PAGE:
Yannick Nézet-Séguin says au revoir to Rotterdam

Handel/Mozart/Respighi et al.: RPhO/Nézet-Séguin/DiDonato

De Doelen, Rotterdam, 9 June 2018

100-rpho-vignet.pngIn September, Yannick Nézet-Séguin becomes music director at the Metropolitan Opera in New York. Taking on North America’s foremost opera house means that, while remaining with the Orchestre Métropolitain in his birthplace Montreal and the Philadelphia Orchestra, his tenure at the Rotterdam Philharmonic has come to its natural end.

Full review on Bachtrack.

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Starkly powerful Jephtha at Dutch National Opera

Handel: Jephtha

Dutch National Opera & Ballet, 9th November 2016

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Jephthah’s Daughter (1876) by Édouard Debat-Ponsan, courtesy of Wikimedia Commons

Sometimes the price of peace is war, but the price of war is always ruinous. Claus Guth’s pessimistic new staging of Handel’s last oratorio, Jephtha, illustrates this with scenes of military carnage clad in smoky darkness. However, Guth is probably less interested in such overarching conclusions than in the destructive collision of public ambition and private life.

Full review on Bachtrack.

Anna Prohaska: pure and precise in Baroque arias at the Concertgebouw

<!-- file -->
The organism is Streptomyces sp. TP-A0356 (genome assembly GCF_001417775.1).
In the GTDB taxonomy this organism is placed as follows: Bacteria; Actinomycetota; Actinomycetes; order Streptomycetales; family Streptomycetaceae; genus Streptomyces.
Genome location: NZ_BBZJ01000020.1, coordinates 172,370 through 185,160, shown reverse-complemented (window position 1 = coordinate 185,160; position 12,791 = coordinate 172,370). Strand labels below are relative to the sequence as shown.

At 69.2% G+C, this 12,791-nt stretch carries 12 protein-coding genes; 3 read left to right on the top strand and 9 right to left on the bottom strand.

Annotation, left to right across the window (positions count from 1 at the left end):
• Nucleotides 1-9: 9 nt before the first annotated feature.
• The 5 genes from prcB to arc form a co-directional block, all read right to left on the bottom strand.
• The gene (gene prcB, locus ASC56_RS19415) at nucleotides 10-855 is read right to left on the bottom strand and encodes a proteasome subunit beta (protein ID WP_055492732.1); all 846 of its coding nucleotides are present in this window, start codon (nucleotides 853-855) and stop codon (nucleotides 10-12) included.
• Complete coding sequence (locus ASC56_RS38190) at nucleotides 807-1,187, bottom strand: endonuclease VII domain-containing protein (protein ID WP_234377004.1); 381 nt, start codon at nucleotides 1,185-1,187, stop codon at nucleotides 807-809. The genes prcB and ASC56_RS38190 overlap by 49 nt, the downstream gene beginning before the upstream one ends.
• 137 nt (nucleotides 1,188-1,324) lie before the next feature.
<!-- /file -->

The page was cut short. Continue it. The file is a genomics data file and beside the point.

Anna Prohaska/Il Giardino Armonico: Purcell/Handel/Hasse et al.

Concertgebouw, Amsterdam, 27th September 2016

Anna Prohaska’s lissom and bright soprano is not a voice one immediately associates with mythical queens Dido and Cleopatra, as immortalised by Purcell and Handel. In terms of size and colour, it is a great fit for the handmaiden’s aria “Oft she visits this lov’d mountain” from Dido and Aeneas. However, Prohaska is one of those singers who convincingly offset vocal limitations with extraordinary musical and interpretative qualities.

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Dido’s Death as depicted in the Vergilius Vaticanus

Full review on Bachtrack.

Entrancing Orlando at the Concertgebouw

Handel: Orlando

Concertgebouw, 7th March 2016

The English Concert’s travelling Orlando has been collecting rave reviews. Here’s another one from Amsterdam, the last stop on their tour before Carnegie Hall.

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Full review on Opera Today.

Amsterdam Ariodante convinces as village psychodrama

Handel: Ariodante

Dutch National Opera & Ballet, 17th January 2016

Richard Jones’ production of Handel’s Ariodante, set in a Scottish fishing village circa 1970, teaches us two things. Firstly, small-minded islanders can be ingeniously creative at puppetry using household items. Secondly, their creativity knows no bounds when shaming those who break their rigorous moral code.

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Ariodante at Dutch National Opera © Clärchen & Matthias Baus

Full review on Bachtrack.

Armchair Opera from Aix and Orange

Alina from Aix

Alcina from Aix-en-Provence © Patrick Berger